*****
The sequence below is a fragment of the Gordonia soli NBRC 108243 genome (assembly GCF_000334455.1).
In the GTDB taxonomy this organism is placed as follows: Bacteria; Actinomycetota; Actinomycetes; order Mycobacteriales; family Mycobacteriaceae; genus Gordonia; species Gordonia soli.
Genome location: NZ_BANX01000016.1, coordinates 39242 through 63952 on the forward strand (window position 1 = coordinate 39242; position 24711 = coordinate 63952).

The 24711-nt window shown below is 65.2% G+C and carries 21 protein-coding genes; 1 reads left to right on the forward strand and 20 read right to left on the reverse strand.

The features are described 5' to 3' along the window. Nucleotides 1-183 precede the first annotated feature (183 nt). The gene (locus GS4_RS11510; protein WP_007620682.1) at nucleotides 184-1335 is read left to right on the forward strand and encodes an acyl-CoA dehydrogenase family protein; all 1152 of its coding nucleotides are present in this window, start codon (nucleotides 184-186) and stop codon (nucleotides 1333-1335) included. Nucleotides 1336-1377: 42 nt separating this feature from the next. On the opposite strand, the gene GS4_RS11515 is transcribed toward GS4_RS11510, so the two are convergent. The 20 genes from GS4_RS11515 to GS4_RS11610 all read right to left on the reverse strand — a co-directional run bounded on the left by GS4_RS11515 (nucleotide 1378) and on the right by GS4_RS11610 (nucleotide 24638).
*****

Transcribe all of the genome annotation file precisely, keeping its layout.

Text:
The sequence below is a fragment of the Gordonia soli NBRC 108243 genome (assembly GCF_000334455.1).
In the GTDB taxonomy this organism is placed as follows: Bacteria; Actinomycetota; Actinomycetes; order Mycobacteriales; family Mycobacteriaceae; genus Gordonia; species Gordonia soli.
Genome location: NZ_BANX01000016.1, coordinates 39242 through 63952 on the forward strand (window position 1 = coordinate 39242; position 24711 = coordinate 63952).

The 24711-nt window shown below is 65.2% G+C and carries 21 protein-coding genes; 1 reads left to right on the forward strand and 20 read right to left on the reverse strand.

The features are described 5' to 3' along the window. Nucleotides 1-183 precede the first annotated feature (183 nt). The gene (locus GS4_RS11510; protein WP_007620682.1) at nucleotides 184-1335 is read left to right on the forward strand and encodes an acyl-CoA dehydrogenase family protein; all 1152 of its coding nucleotides are present in this window, start codon (nucleotides 184-186) and stop codon (nucleotides 1333-1335) included. Nucleotides 1336-1377: 42 nt separating this feature from the next. On the opposite strand, the gene GS4_RS11515 is transcribed toward GS4_RS11510, so the two are convergent. The 20 genes from GS4_RS11515 to GS4_RS11610 all read right to left on the reverse strand — a co-directional run bounded on the left by GS4_RS11515 (nucleotide 1378) and on the right by GS4_RS11610 (nucleotide 24638).